Negative Psychological Outcomes Associated With Emerging Adults' Cyber Aggression Involvement

Negative Psychological Outcomes Associated With Emerging Adults' Cyber Aggression Involvement

Michelle F. Wright (Penn State University, USA)
DOI: 10.4018/978-1-7998-1063-6.ch001

Abstract

The first objective of the present study was to describe the nature of cyber aggression and victimization among emerging adults by focusing on what digital technologies are used and the relationship between the perpetrator and the victim. The second objective of the present study was to investigate the longitudinal, reciprocal relationships between cyber victimization, cyber aggression, suicidal ideation, non-suicidal self-harm, depression, loneliness, anxiety, and grade point average among emerging adults over four years, using cross-lagged modeling. The findings of the study were consistent with cross-sectional studies, with the present study revealing longitudinal and reciprocal relationships between cyber aggression, cyber victimizations, suicidal ideation, non-suicidal self-harm, depression, anxiety, and GPA over four years. Additional research attention should be given to understanding more about these associations.
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Introduction

Emerging adults are enmeshed in a digitally connected world. Being digitally connected to just about anyone in a matter of seconds and having access to an assortment of information at the “click of a button” are just a few of the benefits associated with emerging adults’ internet and digital technology use. Many emerging adults go online or utilize digital technologies at least once a day (Smith, Rainie, & Zickuhr, 2011). Although the internet and digital technologies provide various opportunities and conveniences in emerging adults’ lives, they might be at risk for internet addiction, identity theft, sexual predation and exploitation, and cyber aggression (Copes, Kerby, Huff, & Kane, 2010; Finn, 2004; Weigman & van Schie, 1998; Wright & Li, 2012). Utilizing digital technologies increases the likelihood of experiencing or perpetrating cyber aggression (Alvarez-Garcia, Nunez Perez, Gonzalez, & Perez, 2015; Holt, Fitzgerald, Bossler, Chee, & Nq, 2016; Mishna, Khoury-Kassabri, Gadalla, & Daciuk, 2012; Perrin & Duggan, 2015). Emerging adults’ high levels of internet and digital technology consumption increase their online risks, particularly their risk of cyber aggression.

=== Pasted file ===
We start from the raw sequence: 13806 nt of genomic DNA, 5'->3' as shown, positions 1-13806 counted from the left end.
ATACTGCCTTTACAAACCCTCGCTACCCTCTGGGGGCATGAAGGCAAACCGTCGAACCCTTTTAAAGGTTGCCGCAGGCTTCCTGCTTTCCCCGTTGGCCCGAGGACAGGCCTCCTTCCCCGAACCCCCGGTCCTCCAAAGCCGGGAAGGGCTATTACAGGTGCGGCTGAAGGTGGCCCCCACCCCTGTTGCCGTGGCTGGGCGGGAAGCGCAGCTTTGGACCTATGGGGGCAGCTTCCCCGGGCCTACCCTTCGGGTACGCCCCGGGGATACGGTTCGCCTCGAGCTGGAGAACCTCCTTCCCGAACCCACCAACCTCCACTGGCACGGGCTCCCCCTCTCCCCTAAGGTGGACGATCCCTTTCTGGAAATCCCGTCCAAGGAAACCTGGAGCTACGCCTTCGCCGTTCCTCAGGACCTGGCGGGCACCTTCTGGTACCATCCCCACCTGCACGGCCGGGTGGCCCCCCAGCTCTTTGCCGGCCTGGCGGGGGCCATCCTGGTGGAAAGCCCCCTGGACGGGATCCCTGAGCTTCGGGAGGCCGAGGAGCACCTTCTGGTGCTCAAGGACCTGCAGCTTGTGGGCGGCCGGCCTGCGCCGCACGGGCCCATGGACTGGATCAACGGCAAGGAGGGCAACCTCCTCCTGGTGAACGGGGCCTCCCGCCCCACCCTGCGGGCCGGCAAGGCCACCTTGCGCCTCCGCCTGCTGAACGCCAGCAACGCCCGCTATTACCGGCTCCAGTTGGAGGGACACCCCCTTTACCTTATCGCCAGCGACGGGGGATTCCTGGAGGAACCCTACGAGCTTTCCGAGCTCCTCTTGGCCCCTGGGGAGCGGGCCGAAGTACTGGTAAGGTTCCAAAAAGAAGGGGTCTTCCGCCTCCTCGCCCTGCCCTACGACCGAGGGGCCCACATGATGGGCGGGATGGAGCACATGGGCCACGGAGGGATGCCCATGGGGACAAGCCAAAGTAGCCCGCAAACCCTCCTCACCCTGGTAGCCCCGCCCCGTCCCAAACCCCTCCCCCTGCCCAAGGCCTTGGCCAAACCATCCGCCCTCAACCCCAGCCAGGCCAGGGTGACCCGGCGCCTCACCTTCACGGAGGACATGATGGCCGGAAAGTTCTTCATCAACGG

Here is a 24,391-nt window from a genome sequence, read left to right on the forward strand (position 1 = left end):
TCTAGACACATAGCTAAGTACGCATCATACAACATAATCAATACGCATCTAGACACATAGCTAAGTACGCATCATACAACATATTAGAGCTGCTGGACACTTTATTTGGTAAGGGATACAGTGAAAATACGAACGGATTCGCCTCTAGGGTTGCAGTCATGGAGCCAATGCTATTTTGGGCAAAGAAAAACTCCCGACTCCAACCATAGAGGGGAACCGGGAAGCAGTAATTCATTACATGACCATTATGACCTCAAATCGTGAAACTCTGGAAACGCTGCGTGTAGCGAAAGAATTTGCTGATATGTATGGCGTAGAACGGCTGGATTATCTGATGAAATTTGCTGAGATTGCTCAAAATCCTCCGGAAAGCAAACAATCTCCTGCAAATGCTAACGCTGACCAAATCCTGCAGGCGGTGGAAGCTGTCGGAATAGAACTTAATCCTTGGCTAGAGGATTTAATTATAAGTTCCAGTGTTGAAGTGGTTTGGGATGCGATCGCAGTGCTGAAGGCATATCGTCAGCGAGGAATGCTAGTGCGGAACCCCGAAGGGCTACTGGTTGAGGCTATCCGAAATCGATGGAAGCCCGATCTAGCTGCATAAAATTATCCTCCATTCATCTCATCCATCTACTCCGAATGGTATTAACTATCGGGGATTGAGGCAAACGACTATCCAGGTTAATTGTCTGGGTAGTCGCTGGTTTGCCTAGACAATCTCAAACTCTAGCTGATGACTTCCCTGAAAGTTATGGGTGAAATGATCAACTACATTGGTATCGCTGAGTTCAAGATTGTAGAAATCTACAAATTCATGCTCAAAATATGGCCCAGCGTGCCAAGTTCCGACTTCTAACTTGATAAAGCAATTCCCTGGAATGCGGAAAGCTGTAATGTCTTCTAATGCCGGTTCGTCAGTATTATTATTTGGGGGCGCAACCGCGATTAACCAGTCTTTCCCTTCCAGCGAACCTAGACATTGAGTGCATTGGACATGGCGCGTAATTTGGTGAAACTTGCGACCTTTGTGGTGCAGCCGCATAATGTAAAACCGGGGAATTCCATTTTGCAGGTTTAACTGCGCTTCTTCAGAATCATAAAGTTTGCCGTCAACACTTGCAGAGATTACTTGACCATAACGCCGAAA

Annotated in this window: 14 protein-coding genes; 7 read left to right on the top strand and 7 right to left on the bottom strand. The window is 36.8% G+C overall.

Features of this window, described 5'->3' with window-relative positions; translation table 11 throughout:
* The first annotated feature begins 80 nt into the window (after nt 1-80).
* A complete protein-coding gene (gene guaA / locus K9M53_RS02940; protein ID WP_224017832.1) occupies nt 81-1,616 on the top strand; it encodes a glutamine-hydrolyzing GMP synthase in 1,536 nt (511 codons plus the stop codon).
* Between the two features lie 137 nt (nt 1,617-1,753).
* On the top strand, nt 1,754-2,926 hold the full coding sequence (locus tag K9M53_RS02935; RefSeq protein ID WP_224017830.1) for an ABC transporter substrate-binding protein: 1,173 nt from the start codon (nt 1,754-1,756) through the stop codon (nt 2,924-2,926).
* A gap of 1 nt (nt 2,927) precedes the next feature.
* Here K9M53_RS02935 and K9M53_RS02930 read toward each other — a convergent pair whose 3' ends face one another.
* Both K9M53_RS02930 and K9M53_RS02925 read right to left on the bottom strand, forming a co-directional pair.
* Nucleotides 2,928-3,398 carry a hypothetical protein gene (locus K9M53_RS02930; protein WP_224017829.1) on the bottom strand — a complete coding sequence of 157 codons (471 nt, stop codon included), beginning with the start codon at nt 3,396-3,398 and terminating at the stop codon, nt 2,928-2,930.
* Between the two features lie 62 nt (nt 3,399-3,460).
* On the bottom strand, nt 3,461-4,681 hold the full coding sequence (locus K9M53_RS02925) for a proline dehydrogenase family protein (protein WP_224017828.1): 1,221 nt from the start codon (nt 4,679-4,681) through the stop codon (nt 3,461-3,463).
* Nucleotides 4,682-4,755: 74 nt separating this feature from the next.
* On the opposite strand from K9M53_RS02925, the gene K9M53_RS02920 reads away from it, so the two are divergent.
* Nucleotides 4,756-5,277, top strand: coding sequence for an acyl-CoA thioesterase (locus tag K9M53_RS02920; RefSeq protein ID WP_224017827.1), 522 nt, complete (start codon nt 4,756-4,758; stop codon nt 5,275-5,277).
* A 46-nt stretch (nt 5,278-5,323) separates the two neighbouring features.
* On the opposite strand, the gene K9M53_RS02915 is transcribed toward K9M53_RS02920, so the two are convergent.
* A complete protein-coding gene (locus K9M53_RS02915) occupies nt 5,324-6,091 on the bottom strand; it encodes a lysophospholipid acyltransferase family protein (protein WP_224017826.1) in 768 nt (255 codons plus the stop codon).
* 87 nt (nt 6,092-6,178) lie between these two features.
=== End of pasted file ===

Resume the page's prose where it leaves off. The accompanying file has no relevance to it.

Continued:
Despite emerging adults using the internet and digital technologies at similar or higher levels than children and adolescents, little attention has been devoted to their exposure and perpetration of cyber aggression. Such a gap in the literature is unfortunate as many high profile cases of cyber aggression sometimes involve emerging adults, although the general public typically believes that these behaviors are a concern for children and adolescents. Failure to acknowledge emerging adults’ vulnerability to cyber aggression might neglect the development of intervention programs aimed at reducing risks among this population. Furthermore, not recognizing that cyber aggression is a concerned for emerging adults might exacerbate their psychological, social, academic, and behavioral difficulties, and reduce the likelihood that someone might intervene and reduce the impact of negative outcomes. Research on cyber aggression and emerging adults is increasing, although much of this research involves studies utilizing cross-sectional research designs, which limits our understanding of the long-term predictors and consequences of these behaviors. The first objective of the present study was to describe the nature of cyber aggression and victimization among emerging adults by focusing on what digital technologies are used and the relationship between the perpetrator and the victim. The second objective of the present study was to investigate the longitudinal, reciprocal relationships between cyber victimization, cyber aggression, suicidal ideation, non-suicidal self-harm, depression, loneliness, anxiety, and grade point average among emerging adults over four years, using cross-lagged modeling.

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